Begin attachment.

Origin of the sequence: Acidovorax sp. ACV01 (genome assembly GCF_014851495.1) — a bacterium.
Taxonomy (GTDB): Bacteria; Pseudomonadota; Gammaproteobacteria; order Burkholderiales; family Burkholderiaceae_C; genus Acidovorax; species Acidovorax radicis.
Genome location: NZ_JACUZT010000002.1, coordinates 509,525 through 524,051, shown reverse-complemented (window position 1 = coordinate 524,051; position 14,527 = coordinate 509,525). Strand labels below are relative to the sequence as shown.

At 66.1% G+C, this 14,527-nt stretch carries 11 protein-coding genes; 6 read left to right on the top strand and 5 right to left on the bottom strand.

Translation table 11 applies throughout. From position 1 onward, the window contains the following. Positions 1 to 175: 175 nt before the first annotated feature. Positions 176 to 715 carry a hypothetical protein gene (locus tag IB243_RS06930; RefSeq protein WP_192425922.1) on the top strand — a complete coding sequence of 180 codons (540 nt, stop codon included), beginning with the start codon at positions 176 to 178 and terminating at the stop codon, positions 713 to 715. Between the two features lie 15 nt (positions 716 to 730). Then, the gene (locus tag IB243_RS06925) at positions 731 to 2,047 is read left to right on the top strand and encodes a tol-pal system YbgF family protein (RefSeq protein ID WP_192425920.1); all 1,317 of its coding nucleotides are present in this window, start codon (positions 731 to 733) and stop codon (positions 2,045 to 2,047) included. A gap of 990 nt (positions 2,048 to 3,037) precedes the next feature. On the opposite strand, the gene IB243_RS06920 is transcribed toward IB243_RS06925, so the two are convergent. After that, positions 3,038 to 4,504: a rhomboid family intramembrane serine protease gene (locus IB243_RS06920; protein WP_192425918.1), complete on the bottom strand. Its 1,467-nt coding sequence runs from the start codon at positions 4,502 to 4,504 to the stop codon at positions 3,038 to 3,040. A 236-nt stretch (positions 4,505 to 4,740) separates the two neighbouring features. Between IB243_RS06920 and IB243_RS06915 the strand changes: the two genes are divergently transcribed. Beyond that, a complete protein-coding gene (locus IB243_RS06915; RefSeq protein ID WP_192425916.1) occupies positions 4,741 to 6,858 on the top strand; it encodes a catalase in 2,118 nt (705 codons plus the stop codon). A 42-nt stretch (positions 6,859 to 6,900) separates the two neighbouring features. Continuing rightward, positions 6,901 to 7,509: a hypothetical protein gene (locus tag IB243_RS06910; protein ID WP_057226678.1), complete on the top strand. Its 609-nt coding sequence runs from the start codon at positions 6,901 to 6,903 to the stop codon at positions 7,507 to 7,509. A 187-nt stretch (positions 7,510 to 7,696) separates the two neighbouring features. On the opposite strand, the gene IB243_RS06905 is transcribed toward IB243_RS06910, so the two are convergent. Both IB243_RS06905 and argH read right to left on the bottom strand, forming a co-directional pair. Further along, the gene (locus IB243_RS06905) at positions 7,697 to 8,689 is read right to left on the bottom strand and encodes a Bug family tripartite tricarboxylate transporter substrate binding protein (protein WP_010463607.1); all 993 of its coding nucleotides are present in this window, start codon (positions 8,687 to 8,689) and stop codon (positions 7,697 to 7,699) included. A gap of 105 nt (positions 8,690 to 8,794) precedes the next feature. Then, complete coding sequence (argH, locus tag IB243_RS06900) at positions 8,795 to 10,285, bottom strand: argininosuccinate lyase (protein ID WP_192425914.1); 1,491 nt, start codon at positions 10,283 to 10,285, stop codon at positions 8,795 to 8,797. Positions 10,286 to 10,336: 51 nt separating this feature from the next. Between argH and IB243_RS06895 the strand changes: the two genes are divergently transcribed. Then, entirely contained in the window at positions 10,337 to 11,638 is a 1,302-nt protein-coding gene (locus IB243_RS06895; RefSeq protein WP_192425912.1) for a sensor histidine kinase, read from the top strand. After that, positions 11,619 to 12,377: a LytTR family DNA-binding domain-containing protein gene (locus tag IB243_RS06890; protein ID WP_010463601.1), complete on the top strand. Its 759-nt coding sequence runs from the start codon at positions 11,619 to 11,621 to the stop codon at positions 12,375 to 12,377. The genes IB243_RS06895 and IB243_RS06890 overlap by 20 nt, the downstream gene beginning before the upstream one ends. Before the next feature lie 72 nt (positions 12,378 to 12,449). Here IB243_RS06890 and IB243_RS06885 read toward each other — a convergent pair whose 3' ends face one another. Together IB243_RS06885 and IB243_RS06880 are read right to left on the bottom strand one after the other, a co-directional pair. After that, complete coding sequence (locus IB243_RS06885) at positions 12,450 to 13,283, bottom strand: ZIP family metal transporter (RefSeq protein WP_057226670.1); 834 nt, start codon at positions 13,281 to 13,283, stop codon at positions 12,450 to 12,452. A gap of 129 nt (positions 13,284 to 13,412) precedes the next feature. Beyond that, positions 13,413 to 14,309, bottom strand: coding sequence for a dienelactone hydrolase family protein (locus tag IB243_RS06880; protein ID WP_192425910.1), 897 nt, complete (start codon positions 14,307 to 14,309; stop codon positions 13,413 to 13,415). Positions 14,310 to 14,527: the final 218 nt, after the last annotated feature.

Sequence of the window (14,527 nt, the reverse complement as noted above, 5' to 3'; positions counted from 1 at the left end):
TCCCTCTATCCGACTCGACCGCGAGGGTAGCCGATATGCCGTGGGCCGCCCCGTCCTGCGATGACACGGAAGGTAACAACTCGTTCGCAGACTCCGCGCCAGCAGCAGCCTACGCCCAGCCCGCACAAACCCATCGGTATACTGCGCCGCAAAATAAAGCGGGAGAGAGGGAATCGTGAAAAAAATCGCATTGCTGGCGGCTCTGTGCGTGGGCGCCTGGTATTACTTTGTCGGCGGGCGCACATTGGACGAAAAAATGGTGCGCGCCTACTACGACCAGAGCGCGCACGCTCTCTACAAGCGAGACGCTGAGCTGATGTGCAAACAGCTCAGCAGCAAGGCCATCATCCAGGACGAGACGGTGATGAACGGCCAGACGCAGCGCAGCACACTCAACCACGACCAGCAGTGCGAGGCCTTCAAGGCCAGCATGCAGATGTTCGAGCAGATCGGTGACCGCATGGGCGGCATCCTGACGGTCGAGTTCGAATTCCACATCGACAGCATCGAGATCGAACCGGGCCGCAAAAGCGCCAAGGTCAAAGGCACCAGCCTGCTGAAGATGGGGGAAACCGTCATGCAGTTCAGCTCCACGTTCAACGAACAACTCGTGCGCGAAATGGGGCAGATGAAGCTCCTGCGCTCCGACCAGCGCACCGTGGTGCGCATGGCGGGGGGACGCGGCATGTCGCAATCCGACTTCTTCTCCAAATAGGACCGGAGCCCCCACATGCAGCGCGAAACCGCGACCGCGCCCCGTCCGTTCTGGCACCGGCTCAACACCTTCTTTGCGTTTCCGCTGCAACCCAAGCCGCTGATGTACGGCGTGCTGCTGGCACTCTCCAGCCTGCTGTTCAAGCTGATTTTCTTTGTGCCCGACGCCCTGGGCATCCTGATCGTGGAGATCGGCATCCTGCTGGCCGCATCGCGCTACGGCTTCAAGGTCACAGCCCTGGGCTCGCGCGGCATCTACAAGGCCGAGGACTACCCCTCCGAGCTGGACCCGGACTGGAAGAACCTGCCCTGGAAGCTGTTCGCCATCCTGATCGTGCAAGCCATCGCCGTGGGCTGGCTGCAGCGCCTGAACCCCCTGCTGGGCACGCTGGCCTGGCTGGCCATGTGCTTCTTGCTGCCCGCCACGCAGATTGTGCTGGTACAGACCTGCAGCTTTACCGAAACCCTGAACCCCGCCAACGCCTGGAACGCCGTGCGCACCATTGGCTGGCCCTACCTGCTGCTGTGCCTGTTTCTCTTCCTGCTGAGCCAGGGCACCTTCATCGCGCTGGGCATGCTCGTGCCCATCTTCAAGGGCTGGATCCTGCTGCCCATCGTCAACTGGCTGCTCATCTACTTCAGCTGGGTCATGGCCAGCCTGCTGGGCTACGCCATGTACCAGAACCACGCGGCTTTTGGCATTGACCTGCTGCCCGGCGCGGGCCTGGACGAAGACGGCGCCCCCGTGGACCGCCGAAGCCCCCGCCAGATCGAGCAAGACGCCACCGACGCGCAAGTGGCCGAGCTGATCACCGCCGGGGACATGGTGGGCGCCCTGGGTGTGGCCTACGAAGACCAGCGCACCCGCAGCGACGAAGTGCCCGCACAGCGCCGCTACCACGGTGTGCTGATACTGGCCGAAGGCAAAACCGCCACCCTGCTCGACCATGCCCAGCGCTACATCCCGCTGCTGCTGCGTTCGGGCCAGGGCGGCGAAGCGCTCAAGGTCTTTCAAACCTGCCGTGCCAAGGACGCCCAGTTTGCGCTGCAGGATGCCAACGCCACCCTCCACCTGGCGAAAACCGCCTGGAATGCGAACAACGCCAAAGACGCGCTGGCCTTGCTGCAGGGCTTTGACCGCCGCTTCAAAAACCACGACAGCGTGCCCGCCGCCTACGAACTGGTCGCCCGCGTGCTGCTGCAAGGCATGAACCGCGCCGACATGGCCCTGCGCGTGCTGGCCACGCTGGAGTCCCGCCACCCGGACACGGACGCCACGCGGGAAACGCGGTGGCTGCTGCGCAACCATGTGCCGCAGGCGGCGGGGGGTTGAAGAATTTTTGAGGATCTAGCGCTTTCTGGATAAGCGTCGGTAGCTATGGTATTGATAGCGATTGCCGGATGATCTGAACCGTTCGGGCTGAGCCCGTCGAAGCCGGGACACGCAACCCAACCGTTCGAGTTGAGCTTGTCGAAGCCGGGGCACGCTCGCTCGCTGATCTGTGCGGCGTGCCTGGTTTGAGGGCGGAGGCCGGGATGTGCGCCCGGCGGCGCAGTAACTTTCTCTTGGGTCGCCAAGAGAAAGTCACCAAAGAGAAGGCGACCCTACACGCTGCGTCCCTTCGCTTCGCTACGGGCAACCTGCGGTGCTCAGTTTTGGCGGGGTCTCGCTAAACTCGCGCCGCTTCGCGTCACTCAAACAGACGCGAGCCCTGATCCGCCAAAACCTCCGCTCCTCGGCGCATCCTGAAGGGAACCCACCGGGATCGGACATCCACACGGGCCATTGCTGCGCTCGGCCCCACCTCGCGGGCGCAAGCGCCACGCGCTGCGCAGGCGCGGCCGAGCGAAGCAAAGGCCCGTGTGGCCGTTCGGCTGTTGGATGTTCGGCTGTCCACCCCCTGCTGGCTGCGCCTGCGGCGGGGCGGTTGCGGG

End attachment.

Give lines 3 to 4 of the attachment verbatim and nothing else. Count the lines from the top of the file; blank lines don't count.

Genome location: NZ_JACUZT010000002.1, coordinates 509,525 through 524,051, shown reverse-complemented (window position 1 = coordinate 524,051; position 14,527 = coordinate 509,525). Strand labels below are relative to the sequence as shown.

At 66.1% G+C, this 14,527-nt stretch carries 11 protein-coding genes; 6 read left to right on the top strand and 5 right to left on the bottom strand.